Such a move would be in contrast to the voice of many pro democracy activists and would be reminiscent of the old counterproductive US policy of showing support for the TNI (Indonesian armed forces) even as it is killing civilians.
The Indonesia military has long been the enemy of democracy in Indonesia. Unfortunately they are still the same. The biggest source of violence in Indonesia in recent decades has not been terrorist groups but state-sponsored violence led by t
he government’s own military, the TNI. An essential feature of the military apparatus has been the territorial command system, which creates structures shadowing the civilian government down to the sub-district level, and even has non-commissioned officers posted at the village level. Members of the armed forces played a role in creating some of the radical Islamist groups. Human rights defenders were
targeted, including the recent assassination of Munir the most prominent human rights figure in Indonesia.
For Acehnese, like for the East Timorese, the Indonesian military has been involved in great human rights abuses toward the local people, but unlike the East Timor killing, which is a thing of the past, this military oppression is still happening at the moment in Aceh. Before the horrific disaster rocked Aceh and killed over 250 thousand people, the military role in Aceh had killed at least 15,000 Acehnese. Aceh is still under military control under the civil emergency status imposed by the Indonesian government on Aceh before the Tsunami. Thousands of members of the military who had been in East Timor have been sent to Aceh and are now applying the same tactics, kidnapping, killing and and staging forced disappearances of many civilians in Aceh.
It would be wrong for Secretary Rice to assume that giving further US support to the Indonesian military will help the situation. Restoring the IMET would have a very dangerous effect: it would greatly strengthen the political position of the military in Indonesia. It would give the Indonesia military more confidence that the US government is supporting them and is on their side despite their continuing and unpunished crimes in Aceh and other places.
The lessons over the years show that not until the Indonesian military is weakened politically can we find a peaceful political settlement for the problem in Aceh and many other problems in Indonesia.
The Forum of Aceh People would like to express our strong objection to this contemplated move by Secretary Rice. We urge the US government to continue the embargo against the Indonesian military and to play a positive role to support peace and democracy in Aceh and Indonesia.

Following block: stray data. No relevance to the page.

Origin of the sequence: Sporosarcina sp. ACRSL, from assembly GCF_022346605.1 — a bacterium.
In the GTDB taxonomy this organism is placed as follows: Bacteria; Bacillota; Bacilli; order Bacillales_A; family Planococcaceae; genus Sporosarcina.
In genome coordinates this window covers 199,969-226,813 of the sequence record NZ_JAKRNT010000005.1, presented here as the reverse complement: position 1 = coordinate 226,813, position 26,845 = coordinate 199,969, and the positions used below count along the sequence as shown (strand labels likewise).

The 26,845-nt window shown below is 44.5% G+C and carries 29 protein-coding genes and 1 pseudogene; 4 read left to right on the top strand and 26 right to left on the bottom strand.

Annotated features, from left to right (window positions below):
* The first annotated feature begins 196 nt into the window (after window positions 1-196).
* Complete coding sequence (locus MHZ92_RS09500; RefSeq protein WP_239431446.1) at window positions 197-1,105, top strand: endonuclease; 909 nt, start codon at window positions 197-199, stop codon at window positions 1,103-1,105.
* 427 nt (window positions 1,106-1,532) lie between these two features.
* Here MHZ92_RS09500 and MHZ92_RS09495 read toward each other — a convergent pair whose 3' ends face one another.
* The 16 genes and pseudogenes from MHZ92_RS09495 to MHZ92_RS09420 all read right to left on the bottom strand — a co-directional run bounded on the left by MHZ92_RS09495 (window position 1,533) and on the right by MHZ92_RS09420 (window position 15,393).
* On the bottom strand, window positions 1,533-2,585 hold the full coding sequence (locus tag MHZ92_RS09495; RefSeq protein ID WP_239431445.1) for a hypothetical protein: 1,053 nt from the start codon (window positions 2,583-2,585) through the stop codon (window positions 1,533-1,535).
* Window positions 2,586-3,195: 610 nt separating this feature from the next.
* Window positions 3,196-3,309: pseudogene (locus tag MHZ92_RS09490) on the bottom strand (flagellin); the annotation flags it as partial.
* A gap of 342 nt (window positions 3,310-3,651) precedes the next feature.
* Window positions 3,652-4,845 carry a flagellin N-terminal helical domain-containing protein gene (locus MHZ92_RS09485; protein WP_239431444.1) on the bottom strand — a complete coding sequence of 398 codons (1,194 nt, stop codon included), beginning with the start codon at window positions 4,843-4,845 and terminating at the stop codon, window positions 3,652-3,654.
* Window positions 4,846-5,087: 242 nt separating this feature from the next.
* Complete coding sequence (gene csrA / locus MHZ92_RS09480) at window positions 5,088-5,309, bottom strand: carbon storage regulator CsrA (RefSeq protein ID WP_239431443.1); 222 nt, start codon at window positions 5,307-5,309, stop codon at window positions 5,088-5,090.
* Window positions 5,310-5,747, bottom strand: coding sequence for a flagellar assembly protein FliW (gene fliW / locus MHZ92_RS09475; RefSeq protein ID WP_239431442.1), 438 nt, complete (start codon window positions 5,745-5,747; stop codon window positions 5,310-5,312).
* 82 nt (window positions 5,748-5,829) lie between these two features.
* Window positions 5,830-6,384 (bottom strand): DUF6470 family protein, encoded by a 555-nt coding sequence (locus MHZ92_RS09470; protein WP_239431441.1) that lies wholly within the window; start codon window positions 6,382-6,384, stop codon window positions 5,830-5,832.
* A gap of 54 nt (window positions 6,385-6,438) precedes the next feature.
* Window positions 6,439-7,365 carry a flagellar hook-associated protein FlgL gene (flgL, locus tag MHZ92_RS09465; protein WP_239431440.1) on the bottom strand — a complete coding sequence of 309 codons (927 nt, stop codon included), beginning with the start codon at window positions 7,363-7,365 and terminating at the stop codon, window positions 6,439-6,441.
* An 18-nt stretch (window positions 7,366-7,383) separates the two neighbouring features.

Thank you for your attention.
General Secretary the Forum of Aceh People
The Jakarta Post
Friday, February 11, 2005
Opinion ~ Searching the past for future peace in Aceh
By Benny YP Siahaan, Jakarta
Initially, many quarters have been pessimistic about the prospects of any peace dialog between the Indonesian government and the Free Aceh Movement (GAM) after the collapse of cessation of hostilities agreement (CoHA) in 2003, which was followed by martial law and then a state of civil emergency.
Indeed, after the breakdown of the CoHA the government has successfully undermined GAM’s military strength through a massive military operation. Thus it is understandable if the government is not interested in future negotiations since they are on the “winning” side.
Surprisingly, as reported by the media, informal contacts between GAM and the government have been established since November 2004. However, at that time it was not clear in what direction such discreet talks might lead.
The tsunami catastrophe in late December last year has changed the situation. The government and GAM renewed peace talks in Helsinki last week. The government side has sent high-level officials.
If we look from this perspective there has been a change in the nature of the talks, since this is the strongest delegation that Jakarta has ever sent for talks with GAM. The previous delegations were led by a former diplomat, Wiryono S. However, there is little clue about the reason for changing the approach. Nevertheless, this has already raised concern, especially among nationalists, that the new talks will only raise GAM’s international stature.
What remains the same from the current talks is that both sides are still using a foreign non-governmental organization as a mediator. Crisis Management Initiative (CMI), led by former Finnish president Martti Ahtisaari, is acting as the mediator in the current talks. So we should learn from past experiences of using an NGO as a mediator.
Many critics would say that the Henry Dunant Centre (HDC) itself was partly responsible for the failure of the CoHA, mainly because of its inexperience. This factor can be regarded as the less-credibility factor, a factor generated from the HDC’s inexperience and lack of trust by the two sides. The HDC was a relatively new organization when appointed mediator in 2000.
The spoiler factor in the CoHA should not be overlooked. According to Stephen Stedman, spoilers are leaders and parties who believe that peace emerging for negotiations threatens their power, worldview and interests, and use violence to undermine attempts to achieve peace. In the CoHA, GAM and the Indonesian Military (TNI) could be considered spoilers.
Another thing that can be learned from the HDC’s experience is that the mediator should posses the ability to bridge the dividing issues. Scholars of ethnic conflict have argued that the success or failure of peace negotiations also depends on how easy the combatants divide the stakes over which they are fighting. Thus, it is argued that the more divisible the stakes over which the combatants are fighting the more likely the war is to end in a negotiated